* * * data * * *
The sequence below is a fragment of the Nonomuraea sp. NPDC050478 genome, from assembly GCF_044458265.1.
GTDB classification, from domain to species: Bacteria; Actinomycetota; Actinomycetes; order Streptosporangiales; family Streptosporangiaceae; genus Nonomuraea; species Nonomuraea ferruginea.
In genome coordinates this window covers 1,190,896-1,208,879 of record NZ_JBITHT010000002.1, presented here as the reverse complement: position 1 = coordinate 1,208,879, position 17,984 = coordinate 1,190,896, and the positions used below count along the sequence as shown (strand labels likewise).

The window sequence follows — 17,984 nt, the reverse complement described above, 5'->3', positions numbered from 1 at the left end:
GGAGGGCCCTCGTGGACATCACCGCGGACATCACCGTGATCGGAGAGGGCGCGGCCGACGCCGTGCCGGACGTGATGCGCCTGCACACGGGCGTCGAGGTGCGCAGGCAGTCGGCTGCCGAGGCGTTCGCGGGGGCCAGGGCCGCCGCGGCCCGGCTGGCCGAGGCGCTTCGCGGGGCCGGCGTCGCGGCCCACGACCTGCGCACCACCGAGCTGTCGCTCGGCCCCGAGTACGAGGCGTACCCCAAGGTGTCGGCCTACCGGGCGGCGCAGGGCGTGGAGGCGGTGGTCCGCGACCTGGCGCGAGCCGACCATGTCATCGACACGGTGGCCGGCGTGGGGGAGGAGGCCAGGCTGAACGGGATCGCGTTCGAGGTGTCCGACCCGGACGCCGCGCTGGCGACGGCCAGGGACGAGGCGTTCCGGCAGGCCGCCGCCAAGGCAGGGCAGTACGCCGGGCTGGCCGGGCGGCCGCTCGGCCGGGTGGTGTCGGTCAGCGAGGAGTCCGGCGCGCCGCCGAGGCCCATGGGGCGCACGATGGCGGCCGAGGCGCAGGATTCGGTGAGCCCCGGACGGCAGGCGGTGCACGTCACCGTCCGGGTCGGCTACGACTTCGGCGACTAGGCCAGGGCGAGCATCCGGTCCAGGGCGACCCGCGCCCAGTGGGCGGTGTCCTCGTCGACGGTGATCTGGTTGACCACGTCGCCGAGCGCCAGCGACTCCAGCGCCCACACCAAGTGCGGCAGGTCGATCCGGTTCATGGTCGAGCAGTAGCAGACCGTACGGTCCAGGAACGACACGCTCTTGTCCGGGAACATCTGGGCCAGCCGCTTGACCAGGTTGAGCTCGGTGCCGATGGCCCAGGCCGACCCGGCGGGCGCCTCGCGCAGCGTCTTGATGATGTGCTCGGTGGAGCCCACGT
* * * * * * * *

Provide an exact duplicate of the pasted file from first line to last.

The sequence below is a fragment of the Nonomuraea sp. NPDC050478 genome, from assembly GCF_044458265.1.
GTDB classification, from domain to species: Bacteria; Actinomycetota; Actinomycetes; order Streptosporangiales; family Streptosporangiaceae; genus Nonomuraea; species Nonomuraea ferruginea.
In genome coordinates this window covers 1,190,896-1,208,879 of record NZ_JBITHT010000002.1, presented here as the reverse complement: position 1 = coordinate 1,208,879, position 17,984 = coordinate 1,190,896, and the positions used below count along the sequence as shown (strand labels likewise).

The window sequence follows — 17,984 nt, the reverse complement described above, 5'->3', positions numbered from 1 at the left end:
GGAGGGCCCTCGTGGACATCACCGCGGACATCACCGTGATCGGAGAGGGCGCGGCCGACGCCGTGCCGGACGTGATGCGCCTGCACACGGGCGTCGAGGTGCGCAGGCAGTCGGCTGCCGAGGCGTTCGCGGGGGCCAGGGCCGCCGCGGCCCGGCTGGCCGAGGCGCTTCGCGGGGCCGGCGTCGCGGCCCACGACCTGCGCACCACCGAGCTGTCGCTCGGCCCCGAGTACGAGGCGTACCCCAAGGTGTCGGCCTACCGGGCGGCGCAGGGCGTGGAGGCGGTGGTCCGCGACCTGGCGCGAGCCGACCATGTCATCGACACGGTGGCCGGCGTGGGGGAGGAGGCCAGGCTGAACGGGATCGCGTTCGAGGTGTCCGACCCGGACGCCGCGCTGGCGACGGCCAGGGACGAGGCGTTCCGGCAGGCCGCCGCCAAGGCAGGGCAGTACGCCGGGCTGGCCGGGCGGCCGCTCGGCCGGGTGGTGTCGGTCAGCGAGGAGTCCGGCGCGCCGCCGAGGCCCATGGGGCGCACGATGGCGGCCGAGGCGCAGGATTCGGTGAGCCCCGGACGGCAGGCGGTGCACGTCACCGTCCGGGTCGGCTACGACTTCGGCGACTAGGCCAGGGCGAGCATCCGGTCCAGGGCGACCCGCGCCCAGTGGGCGGTGTCCTCGTCGACGGTGATCTGGTTGACCACGTCGCCGAGCGCCAGCGACTCCAGCGCCCACACCAAGTGCGGCAGGTCGATCCGGTTCATGGTCGAGCAGTAGCAGACCGTACGGTCCAGGAACGACACGCTCTTGTCCGGGAACATCTGGGCCAGCCGCTTGACCAGGTTGAGCTCGGTGCCGATGGCCCAGGCCGACCCGGCGGGCGCCTCGCGCAGCGTCTTGATGATGTGCTCGGTGGAGCCCACGT